Anglophone North School District in partnership with Pabineau First Nation, Eel River Bar (Ugpi'Ganjig) First Nation and Listuguj First Nation are hosting a Multi-School Mawi'omi in three different locations during the week of May 28th- June 1st. Each event will showcase the rich and vibrant culture of the Mi'kmaq People through a traditional Mawi'omi (Gathering) more commonly known as a Pow Wow. Over 2600 students, from Bathurst to Campbellton, will participate in this cultural celebration. The First Mawi'omi will take place at the Coronation Park behind Bathurst High School on Tuesday May 29th. The second Mawi'omi will be hosted at the Aboriginal Heritage Garden in Eel River Bar (Ugpi'Ganjig) on Thursday May 31st. The final Mawi'omi will happen on the front field of Sugarloaf Senior High on Friday, June 1st. All events will begin at 9 am. These events are open to the public so please do not be shy and feel free to drop in througout the day. If you are in the area come out and celebrate with us! A huge thank you to the planning committee and everyone who has kindly donated their time, money and material to make these amazing events a reailty.

Posted: April 30, 2018

Students from NSEE, NSER, Metepenagiag School, Natoaganeg School as well as students in grades K-5 from Blackville School had the opportunity to participate in a Mawi’omi or cultural gathering, more commonly referred to as a Powwow, in the NSER gymnasium on Thursday, April 26. The day began with...

For the grade 11 & 12 French Immersion class Canada’s...

The grade 11 & 12 students created a written piece describing their legacy project and what the dream catcher represents. 

 


Posted: March 25, 2018

Anglophone North School District welcomed Dr. Isabelle Knockwood, author of "Out of the Depths”, which chronicles the experience of Mi'kmaq children at the Indian Residential School in Shubenacadie, Nova Scotia. Isabelle spent two days in ASD-N on March 19th and 20th. The first day saw ASD-N collaborate with Natoaganeg First Nation to host a spring social/gathering for Indian Residential School Survivors and Elders that included drumming and dancing from students of Natoaganeg School, a talk from Isabelle, and a translation activity for the Elders and Survivors. On the second day of her visit, Dr. Isabelle Knockwood worked with educators from ASD-N who participated in a book study of her book "Out of the Depths". Educators were actively engaged during this once in a lifetime opportunity that had a positive impact on all. ASD-N's First Nation Education Team would like to thank Dr. Isabelle Knockwood for sharing her knowledge and Natoaganeg First Nation for the use of their community hall and the support of their Health Centre.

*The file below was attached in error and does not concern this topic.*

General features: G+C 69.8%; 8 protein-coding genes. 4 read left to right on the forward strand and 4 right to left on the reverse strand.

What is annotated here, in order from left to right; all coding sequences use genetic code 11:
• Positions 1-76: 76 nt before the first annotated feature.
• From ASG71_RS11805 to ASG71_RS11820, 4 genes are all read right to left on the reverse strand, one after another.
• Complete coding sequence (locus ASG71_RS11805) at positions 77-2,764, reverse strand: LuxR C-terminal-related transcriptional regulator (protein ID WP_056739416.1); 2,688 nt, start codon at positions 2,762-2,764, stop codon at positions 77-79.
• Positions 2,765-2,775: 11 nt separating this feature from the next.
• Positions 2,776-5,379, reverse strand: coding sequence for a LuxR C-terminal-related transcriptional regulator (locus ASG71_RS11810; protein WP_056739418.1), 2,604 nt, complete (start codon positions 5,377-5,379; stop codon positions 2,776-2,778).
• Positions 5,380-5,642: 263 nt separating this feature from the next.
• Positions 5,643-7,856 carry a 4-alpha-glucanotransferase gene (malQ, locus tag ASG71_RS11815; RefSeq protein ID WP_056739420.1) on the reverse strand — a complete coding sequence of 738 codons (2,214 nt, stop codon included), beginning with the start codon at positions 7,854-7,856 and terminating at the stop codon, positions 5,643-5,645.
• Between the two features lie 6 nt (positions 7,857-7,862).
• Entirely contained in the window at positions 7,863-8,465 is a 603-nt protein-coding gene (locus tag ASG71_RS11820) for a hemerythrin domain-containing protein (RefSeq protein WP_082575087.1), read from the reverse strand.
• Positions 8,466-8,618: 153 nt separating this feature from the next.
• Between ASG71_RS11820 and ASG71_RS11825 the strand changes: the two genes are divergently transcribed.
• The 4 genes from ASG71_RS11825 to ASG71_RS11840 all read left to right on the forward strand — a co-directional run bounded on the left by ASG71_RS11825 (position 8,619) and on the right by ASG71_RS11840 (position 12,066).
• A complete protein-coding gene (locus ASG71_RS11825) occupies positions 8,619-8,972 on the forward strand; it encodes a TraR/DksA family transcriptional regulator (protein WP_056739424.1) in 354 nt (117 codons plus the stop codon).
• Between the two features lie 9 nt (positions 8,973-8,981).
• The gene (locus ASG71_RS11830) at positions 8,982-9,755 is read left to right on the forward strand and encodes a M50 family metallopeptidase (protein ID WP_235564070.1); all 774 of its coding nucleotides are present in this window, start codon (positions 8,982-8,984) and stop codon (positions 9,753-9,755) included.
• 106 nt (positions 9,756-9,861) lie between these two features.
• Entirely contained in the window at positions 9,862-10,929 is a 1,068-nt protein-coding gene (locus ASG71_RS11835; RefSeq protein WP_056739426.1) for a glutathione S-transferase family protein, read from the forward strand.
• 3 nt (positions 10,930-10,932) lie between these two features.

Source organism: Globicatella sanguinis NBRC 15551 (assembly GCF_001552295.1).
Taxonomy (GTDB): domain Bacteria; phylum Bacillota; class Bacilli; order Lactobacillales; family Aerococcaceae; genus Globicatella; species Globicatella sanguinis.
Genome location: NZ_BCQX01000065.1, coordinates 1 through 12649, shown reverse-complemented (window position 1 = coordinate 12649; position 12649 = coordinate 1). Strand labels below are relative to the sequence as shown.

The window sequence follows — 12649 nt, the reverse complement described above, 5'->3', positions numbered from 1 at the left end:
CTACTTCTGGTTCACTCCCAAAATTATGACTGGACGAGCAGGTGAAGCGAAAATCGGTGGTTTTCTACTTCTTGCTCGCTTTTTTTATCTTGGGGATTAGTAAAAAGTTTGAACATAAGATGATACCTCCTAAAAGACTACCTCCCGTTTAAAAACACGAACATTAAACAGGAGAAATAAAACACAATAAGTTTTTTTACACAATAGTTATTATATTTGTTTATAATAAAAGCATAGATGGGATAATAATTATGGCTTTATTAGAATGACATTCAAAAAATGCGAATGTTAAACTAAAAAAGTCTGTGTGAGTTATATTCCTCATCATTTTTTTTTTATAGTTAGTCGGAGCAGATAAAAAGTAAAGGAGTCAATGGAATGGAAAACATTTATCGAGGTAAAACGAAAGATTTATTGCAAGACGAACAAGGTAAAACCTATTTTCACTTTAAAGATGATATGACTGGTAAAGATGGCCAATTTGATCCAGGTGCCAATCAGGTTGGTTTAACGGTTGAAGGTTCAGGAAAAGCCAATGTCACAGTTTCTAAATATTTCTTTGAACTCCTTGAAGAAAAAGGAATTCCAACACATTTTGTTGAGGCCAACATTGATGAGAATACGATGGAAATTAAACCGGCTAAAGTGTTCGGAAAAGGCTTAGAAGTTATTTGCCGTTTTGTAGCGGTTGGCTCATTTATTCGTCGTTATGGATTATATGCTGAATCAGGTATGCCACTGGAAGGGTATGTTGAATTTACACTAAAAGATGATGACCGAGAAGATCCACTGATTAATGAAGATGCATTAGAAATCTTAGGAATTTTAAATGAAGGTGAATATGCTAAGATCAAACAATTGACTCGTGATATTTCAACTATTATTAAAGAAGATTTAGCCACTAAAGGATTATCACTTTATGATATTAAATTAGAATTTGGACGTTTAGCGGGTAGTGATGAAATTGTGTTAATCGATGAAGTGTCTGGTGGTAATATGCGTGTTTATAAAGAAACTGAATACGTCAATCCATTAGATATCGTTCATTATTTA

Posted: February 27, 2018

In collaboration with local First Nation communities, ASD-N hosted a Mawi’omi (Mi’kmaq word for gathering) over a two-day period at MVHS and JMH, Feb 15 & 16. More commonly referred to as a Pow Wow, students at both schools had an opportunity to experience customary music and dance as well as listen to a Mi’kmaq storyteller who put on sessions throughout the two-day event. The Mawi’omi’s at Miramichi’s two local high schools offered an opportunity to showcase aspects of Mi’kmaq culture that was suppressed, marginalized, and even prohibited for a period of time in Canada. When the Indian Act was written in 1876 traditional celebrations and healing ceremonies were against the law. Although amendments to this Act would take place throughout the years it wasn’t until 1951 that Indigenous Peoples in Canada could practice their traditional ceremonies and celebrations such as the Pow Wow. In addition to JMH and MVHS, students from other surrounding schools participated in these events. A total of about 2500 students were able to participate in such amazing events that demonstrated Mi’kmaq culture in a positive light. ReconciliACTION was the theme of these events. ASD-N continues to work hard at improving its relationship with Mi’kmaq communities and taking the 94 Calls to Action from the Truth and Reconciliation Commission seriously as we forward together. ASD-N would like to thank all those who supported and attended the events. They were a great success! You can read more about the history of Pow Wow’s by consulting the following link. http://www.thecanadianencyclopedia.ca/en/article/history-of-powwows/

Pages

Image Galleries

Added: Tue, Jun 5 2018